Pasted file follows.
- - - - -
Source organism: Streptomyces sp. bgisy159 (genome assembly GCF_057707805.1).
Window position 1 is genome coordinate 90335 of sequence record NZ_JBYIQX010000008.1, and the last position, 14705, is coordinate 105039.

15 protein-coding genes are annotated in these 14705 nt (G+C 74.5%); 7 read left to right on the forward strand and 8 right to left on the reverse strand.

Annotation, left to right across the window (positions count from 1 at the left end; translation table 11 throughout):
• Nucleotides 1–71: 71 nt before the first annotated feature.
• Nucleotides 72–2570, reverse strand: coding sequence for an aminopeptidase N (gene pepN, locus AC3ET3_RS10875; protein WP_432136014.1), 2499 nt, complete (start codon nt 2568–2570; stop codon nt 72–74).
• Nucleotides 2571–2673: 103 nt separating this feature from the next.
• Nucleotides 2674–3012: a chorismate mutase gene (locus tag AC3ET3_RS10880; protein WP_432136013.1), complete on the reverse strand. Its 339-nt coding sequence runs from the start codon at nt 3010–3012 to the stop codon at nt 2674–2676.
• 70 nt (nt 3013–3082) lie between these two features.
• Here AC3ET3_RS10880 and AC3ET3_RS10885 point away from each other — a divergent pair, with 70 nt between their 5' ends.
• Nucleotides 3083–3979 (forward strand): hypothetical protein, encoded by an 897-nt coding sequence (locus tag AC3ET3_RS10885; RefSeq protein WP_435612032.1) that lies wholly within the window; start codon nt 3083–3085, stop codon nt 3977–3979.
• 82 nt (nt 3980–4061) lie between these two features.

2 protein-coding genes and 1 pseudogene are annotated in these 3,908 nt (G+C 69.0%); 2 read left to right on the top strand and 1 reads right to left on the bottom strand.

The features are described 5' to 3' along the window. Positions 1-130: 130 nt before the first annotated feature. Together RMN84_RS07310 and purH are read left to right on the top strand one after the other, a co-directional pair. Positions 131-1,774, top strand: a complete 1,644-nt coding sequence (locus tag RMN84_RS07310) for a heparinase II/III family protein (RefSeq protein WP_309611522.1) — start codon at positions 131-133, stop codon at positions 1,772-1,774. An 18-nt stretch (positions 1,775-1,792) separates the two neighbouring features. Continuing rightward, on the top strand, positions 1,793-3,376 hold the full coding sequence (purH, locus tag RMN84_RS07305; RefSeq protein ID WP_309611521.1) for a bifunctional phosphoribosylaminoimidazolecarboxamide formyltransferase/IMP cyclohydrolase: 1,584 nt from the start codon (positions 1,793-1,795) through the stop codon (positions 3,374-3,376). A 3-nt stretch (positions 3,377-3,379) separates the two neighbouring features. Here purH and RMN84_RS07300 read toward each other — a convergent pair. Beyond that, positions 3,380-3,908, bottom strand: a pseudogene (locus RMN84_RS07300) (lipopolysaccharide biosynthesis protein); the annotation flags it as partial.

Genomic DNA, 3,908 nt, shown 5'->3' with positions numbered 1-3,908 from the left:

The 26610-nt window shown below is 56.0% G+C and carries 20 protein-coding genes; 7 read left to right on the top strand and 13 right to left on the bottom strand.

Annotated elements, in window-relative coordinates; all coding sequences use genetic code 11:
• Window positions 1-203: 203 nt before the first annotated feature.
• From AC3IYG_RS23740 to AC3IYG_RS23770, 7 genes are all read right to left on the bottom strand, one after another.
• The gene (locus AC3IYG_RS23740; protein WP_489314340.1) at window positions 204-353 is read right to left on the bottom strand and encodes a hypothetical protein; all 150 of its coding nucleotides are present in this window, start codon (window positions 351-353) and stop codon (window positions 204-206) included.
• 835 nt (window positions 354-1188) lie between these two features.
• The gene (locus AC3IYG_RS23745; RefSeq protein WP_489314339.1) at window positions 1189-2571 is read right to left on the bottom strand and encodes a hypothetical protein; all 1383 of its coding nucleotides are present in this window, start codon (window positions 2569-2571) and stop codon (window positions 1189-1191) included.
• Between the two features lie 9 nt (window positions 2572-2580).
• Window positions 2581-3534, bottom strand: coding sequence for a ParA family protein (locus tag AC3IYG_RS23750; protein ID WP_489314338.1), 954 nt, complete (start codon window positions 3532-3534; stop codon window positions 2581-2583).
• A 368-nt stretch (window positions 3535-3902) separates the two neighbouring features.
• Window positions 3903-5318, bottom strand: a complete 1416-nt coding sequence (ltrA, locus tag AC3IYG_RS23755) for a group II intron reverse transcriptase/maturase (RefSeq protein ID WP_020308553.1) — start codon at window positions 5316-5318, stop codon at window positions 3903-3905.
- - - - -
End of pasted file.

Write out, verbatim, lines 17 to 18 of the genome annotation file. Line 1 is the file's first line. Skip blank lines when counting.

Annotated elements, in window-relative coordinates; all coding sequences use genetic code 11:
• Window positions 1-203: 203 nt before the first annotated feature.